Are the Sixers a championship contender in 2012-13?
- Updated: August 24, 2012
I was a spoiled child at 9 years old, having the privilege to go to basketball games at the Spectrum and see the talent and speed of Allen Iverson gracefully put the ball in the net for the Sixers. Anyone growing up near the time of that memorable 2000-01 season can’t deny that “The Answer” was their favorite player. Even adults would be lying if they said that Allen wasn’t a large reason they would watch NBA games. The prolific scoring of Iverson kept Broad Street in Philadelphia buzzing for the entire regular season, and the city’s drought for a championship basketball team that began after the 1983 season seemed to be slowly moistening. The Los Angeles Lakers brought the city back to reality thanks to the dominance of Shaquille O’Neill and head coach Phil Jackson. The well was dryer than ever after a 4-1 series loss at the Spectrum.
For the first time since that season the Sixers are legitimately looking for another loud postseason appearance. After trimming the roster of much needed salary cap space, bringing in high ranking 3-point shooters, and a blockbuster trade that brought the whole city to the Constitution Center on Arch Street to meet All-Star center Andrew Bynum and Jason Richardson, the Sixers may have just landed the opportunity this city has been waiting for nearly 30 years.
But every team in the league knows that you can’t travel the yellow brick road without encountering a few lions along the way.
The Miami Heat, Boston Celtics, Brooklyn Nets and Chicago Bulls are four teams are shoo-in’s for high playoff berths this postseason, but August is a little early to pinpoint where each team will land in the standings and how they will match up come the end of April. With the Sixers addition of sharpshooters, playoff experience against three of the four stated teams in the past two postseasons, trading for a dominating center in the post, a top-5 head coach, and a No. 2 draft pick that is set for his breakout year in Evan Turner, the Sixers look like the team to beat in the Atlantic Division. Though the Celtics have added depth to their backcourt by acquiring Jason Terry and Courtney Lee, the team is still aging and lacks depth at nearly every other position. The Nets added much needed scoring help by trading for Joe Johnson from the Atlanta Hawks, but failing to land Dwight Howard means that their offense in the post is still dull at best. Coach Doug Collins should be disappointed if his team lands anywhere beneath second in the Eastern Atlantic.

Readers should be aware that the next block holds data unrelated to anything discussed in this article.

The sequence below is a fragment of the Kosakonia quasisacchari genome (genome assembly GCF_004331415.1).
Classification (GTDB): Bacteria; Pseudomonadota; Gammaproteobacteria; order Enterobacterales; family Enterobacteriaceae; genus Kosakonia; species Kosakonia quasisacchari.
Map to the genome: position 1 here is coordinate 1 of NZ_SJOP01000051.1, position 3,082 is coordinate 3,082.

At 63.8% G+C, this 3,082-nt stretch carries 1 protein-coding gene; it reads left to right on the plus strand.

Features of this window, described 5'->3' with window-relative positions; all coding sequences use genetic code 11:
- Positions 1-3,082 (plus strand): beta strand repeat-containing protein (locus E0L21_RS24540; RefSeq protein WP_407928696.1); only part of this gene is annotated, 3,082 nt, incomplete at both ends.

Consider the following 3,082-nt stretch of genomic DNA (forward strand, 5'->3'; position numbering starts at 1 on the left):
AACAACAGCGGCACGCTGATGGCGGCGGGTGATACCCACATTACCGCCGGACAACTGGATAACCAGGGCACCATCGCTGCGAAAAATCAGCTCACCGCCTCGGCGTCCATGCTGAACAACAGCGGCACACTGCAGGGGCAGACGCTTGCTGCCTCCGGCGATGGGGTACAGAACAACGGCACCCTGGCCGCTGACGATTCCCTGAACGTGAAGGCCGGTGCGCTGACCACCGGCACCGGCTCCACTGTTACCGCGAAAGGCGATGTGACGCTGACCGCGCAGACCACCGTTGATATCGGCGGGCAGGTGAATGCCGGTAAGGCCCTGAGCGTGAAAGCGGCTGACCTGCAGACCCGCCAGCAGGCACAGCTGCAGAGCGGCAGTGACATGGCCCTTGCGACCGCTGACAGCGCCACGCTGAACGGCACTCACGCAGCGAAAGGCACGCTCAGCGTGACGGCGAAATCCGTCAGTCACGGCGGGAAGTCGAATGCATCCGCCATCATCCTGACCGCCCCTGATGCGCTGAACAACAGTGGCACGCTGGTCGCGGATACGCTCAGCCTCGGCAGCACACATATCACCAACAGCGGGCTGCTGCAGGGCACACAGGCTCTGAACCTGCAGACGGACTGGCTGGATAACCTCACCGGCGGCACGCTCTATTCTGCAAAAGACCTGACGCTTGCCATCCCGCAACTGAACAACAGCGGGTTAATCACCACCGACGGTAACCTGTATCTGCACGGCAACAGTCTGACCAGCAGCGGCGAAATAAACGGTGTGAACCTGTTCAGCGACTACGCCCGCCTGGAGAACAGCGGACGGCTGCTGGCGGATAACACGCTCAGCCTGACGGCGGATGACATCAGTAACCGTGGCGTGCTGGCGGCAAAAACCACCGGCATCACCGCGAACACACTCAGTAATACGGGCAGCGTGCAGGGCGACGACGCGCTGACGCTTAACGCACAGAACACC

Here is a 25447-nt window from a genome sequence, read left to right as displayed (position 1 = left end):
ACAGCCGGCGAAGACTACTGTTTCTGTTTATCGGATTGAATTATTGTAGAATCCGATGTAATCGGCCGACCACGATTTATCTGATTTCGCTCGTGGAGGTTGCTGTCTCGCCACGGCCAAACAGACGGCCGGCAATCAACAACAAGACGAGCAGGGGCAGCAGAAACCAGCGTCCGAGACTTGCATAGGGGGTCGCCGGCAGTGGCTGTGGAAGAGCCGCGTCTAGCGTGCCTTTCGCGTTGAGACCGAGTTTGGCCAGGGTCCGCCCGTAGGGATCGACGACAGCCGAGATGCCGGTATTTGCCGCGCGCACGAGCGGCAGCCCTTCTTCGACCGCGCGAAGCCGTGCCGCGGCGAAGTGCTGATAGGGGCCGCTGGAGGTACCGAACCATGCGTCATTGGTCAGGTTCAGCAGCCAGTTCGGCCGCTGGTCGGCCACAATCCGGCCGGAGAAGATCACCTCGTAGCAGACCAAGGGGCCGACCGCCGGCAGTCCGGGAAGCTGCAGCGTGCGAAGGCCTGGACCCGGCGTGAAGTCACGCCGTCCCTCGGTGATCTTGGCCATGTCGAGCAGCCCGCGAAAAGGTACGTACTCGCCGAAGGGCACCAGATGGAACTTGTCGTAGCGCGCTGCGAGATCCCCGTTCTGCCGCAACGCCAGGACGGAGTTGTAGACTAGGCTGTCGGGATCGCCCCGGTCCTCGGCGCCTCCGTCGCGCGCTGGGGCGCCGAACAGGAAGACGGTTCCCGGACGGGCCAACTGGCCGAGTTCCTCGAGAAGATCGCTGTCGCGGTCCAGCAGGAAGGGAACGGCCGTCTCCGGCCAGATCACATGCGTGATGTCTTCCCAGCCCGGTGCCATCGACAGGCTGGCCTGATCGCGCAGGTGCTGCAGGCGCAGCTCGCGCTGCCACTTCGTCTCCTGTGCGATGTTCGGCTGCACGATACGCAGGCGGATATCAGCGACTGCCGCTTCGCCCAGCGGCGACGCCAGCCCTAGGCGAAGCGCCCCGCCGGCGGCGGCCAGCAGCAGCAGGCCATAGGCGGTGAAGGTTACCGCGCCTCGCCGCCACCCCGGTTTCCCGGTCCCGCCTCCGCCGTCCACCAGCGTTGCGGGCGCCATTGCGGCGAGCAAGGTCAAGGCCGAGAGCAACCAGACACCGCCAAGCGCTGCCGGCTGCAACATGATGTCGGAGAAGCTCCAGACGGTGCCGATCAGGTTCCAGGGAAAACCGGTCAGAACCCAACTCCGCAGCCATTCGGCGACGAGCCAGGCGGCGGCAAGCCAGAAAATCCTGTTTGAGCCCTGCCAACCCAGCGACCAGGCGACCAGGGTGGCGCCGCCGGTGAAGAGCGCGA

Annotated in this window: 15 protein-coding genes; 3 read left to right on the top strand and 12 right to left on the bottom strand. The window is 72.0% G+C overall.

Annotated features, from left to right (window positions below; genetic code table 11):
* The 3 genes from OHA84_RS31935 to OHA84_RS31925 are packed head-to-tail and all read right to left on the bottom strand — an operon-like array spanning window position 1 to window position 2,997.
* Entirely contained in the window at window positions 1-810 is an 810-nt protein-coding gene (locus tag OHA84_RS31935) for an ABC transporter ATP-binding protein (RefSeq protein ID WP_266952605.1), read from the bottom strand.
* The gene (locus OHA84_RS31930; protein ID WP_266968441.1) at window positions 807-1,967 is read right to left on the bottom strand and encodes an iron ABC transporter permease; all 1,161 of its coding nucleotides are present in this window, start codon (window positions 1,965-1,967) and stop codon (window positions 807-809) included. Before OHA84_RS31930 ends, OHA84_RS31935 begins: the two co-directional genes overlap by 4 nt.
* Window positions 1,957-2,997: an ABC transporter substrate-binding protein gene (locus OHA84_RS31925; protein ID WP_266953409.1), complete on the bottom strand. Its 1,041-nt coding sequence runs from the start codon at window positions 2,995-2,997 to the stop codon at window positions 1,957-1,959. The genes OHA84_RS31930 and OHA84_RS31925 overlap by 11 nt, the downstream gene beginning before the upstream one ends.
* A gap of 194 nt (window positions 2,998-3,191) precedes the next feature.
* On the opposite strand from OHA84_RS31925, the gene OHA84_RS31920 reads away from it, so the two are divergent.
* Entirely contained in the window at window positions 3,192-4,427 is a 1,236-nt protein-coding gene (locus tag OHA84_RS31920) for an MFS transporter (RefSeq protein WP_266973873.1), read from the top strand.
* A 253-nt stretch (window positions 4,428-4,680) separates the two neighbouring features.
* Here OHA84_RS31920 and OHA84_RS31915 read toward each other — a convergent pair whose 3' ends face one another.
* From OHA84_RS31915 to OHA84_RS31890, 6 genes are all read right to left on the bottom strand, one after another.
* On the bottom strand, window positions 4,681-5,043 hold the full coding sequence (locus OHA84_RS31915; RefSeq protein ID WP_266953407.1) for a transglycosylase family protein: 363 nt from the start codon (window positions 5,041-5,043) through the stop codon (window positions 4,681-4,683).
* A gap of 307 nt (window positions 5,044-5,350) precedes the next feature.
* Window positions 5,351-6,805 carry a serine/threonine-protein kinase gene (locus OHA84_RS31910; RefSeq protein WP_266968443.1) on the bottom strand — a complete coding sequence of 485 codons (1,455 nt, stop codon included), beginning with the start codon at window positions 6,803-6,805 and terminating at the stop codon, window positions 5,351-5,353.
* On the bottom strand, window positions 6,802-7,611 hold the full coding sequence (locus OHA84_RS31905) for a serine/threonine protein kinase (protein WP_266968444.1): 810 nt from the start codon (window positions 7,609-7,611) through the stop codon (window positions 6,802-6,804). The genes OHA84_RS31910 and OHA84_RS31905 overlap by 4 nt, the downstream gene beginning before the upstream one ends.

The idea of this renewed and revamped Sixers roster is one that all of us speculators can see making a deep run into the playoffs. The only thing in the Eastern Conference that could lead to trouble for them in the postseason is the reigning champion Miami Heat and LeBron James. Though the Sixers have washed away all smudges of mediocrity in this offseason, how the team will mesh together is still crucial to their success and getting wins. The Heat have only gotten better by drafting a 7 foot center and adding Ray Allen to their long list of lethal 3-point shooters. And while this city is still ecstatic over the acquisition of Andrew Bynum, it can’t be overlooked that LeBron James and his throne are glued atop the world that is professional basketball.
Could the Sixers be the team that takes home the Golden Net, Rim and Ball this year? The idea isn’t farfetched, but for now it is unlikely.
The Sixers could finish with the best win percentage for the franchise in a decade this season, but the fruits of their labor matter not to the showcase inside of the Wells Fargo Center that holds 3 Larry O-Brien Trophies.